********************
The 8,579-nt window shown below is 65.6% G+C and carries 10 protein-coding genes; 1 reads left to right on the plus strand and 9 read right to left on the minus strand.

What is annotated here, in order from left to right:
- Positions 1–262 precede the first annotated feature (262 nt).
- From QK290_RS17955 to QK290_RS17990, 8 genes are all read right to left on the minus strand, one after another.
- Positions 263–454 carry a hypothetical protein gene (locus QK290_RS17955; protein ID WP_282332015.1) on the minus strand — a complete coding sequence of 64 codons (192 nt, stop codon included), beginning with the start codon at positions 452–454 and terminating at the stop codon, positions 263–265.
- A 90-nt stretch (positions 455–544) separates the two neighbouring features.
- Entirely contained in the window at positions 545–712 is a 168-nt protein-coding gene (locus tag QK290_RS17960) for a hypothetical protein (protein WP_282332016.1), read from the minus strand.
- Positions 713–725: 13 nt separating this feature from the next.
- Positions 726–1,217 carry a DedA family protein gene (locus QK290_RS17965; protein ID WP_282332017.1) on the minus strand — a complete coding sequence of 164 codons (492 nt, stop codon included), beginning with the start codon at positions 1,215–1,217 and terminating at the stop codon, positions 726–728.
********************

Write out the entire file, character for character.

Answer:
The 8,579-nt window shown below is 65.6% G+C and carries 10 protein-coding genes; 1 reads left to right on the plus strand and 9 read right to left on the minus strand.

What is annotated here, in order from left to right:
- Positions 1–262 precede the first annotated feature (262 nt).
- From QK290_RS17955 to QK290_RS17990, 8 genes are all read right to left on the minus strand, one after another.
- Positions 263–454 carry a hypothetical protein gene (locus QK290_RS17955; protein ID WP_282332015.1) on the minus strand — a complete coding sequence of 64 codons (192 nt, stop codon included), beginning with the start codon at positions 452–454 and terminating at the stop codon, positions 263–265.
- A 90-nt stretch (positions 455–544) separates the two neighbouring features.
- Entirely contained in the window at positions 545–712 is a 168-nt protein-coding gene (locus tag QK290_RS17960) for a hypothetical protein (protein WP_282332016.1), read from the minus strand.
- Positions 713–725: 13 nt separating this feature from the next.
- Positions 726–1,217 carry a DedA family protein gene (locus QK290_RS17965; protein ID WP_282332017.1) on the minus strand — a complete coding sequence of 164 codons (492 nt, stop codon included), beginning with the start codon at positions 1,215–1,217 and terminating at the stop codon, positions 726–728.